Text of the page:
We’re back from our Memphis road trip and now that I’m sitting still in one place, I’m overwhelmed by everything I saw and felt along the way.
Over the course of ten days, we drove 2,600 plus miles, crossed 10 state lines, and looked back at the roots of American music (gospel, country, blues, soul, rock, rockabilly) in the south.
There were barbecue stops at Tony Gore’s Smoky Mountain BBQ & Grill (Sevierville), Jack’s Bar-B-Que (Nashville), and Blues City Cafe. David sampled plates of ribs while I ate all the sides (coleslaw, iceberg salads, french fries and cornbread).
We walked around Nashville and Memphis during 100 plus degree days that were hot enough to melt a plastic bottle in the car. We stood outside the Lorraine Hotel (now part of the National Civil Rights Museum) where Martin Luther King, Jr was shot on April 4, 1968. That place tore me apart.
It seems impossible to explain why in a sentence or two, but I’ll try. It tore me apart to stand below Room 306 where King spoke to the crowd minutes before the gun was fired and as I looked up at the balcony, I felt the sorrow and injustice over his untimely death and of the civil unrest that brought him to address the sanitation strike in Memphis that day.
I photographed everything I could and couldn’t see. Lines of history. Social and economic unrest. Songs that stitched people back together. A dozen rolls of black & white and color film, two videos, twenty instant photographs, plus a hundred some digital photos were shot. The film was dropped off last Saturday in Memphis to be processed so fingers crossed the film arrives soon.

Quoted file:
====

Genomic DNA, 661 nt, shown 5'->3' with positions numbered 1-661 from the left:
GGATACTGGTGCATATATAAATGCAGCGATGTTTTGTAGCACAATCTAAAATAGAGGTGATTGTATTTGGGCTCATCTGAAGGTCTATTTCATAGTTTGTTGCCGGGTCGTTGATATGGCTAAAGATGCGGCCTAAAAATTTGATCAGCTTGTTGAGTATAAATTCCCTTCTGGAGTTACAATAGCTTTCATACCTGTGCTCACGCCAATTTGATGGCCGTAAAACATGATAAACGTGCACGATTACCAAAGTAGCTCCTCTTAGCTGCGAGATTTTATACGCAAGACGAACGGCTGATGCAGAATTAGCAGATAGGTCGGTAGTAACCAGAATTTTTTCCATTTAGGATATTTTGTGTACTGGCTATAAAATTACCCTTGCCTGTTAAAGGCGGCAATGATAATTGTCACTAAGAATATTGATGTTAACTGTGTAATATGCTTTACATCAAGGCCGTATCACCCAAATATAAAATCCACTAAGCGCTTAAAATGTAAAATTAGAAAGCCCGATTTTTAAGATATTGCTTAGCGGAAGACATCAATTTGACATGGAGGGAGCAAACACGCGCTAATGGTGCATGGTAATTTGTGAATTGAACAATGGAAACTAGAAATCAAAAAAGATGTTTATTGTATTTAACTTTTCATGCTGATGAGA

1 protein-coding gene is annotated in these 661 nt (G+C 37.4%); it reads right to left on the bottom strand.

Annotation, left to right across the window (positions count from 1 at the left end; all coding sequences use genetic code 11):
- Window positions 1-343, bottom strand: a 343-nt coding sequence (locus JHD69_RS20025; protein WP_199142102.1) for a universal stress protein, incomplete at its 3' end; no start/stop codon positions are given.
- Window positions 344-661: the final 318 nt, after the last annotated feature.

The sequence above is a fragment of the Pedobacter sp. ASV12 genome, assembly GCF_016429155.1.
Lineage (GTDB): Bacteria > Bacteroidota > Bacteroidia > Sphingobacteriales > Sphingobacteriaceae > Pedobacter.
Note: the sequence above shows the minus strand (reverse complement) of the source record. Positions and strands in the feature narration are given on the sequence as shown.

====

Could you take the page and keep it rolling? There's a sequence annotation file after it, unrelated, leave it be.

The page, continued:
The photographs I didn’t take are the ones that stay with me. The sixty year old woman hunched over a garbage can furiously unwrapping a hamburger from the local corner joint in the hot hot heat of Memphis. A group of guys sat on a curb outside an employment office smoking cigarettes and throwing empty shot bottles in the gutter. The woman with the gash on her right cheek covered in taffy pink blush who was kicked out of the fast food restaurant for spitting on the floor a number of times. After leaving the city, I hoped that I could tell the whole story, inside and out, or as much truth as I could gather as an outsider.
Inside the Ryman Auditorium (where Bill Monroe, Hank Williams, and Patsy Cline among others helped shape country and bluegrass music and where the Grand Ole Opry was held from 1943-1974), Sun Studio (aka “The Birthplace of Rock ‘N’ Roll), the Memphis Rock ‘n’ Soul Museum (history of how music pioneers overcame socioeconomic obstacles), the Stax Museum of American Soul Music (tells the story of Stax Records and that of American soul music), and Elvis’ Graceland (for total Elvis immersion), we traced the history of the Southern Delta through the echo of cotton fields where African American slaves sang rhythmic “field hollers” and white sharecroppers sang melodic Celtic folk tunes all the way to the present.
Here’s a little video I shot at Sun Studio, the same place where Elvis Presley, Johnny Cash, Carl Perkins, and Jerry Lee Lewis (called the Million Dollar Quartet) started out. Once when Bob Dylan visited the Studio, he kissed the “x” marked on the floor where Elvis recorded his first hit. I didn’t kiss the floor or the mike that Elvis used, although I secretly wanted to.
I’ll share more stories and photos as they come.
It’s good to be back, I missed y’all.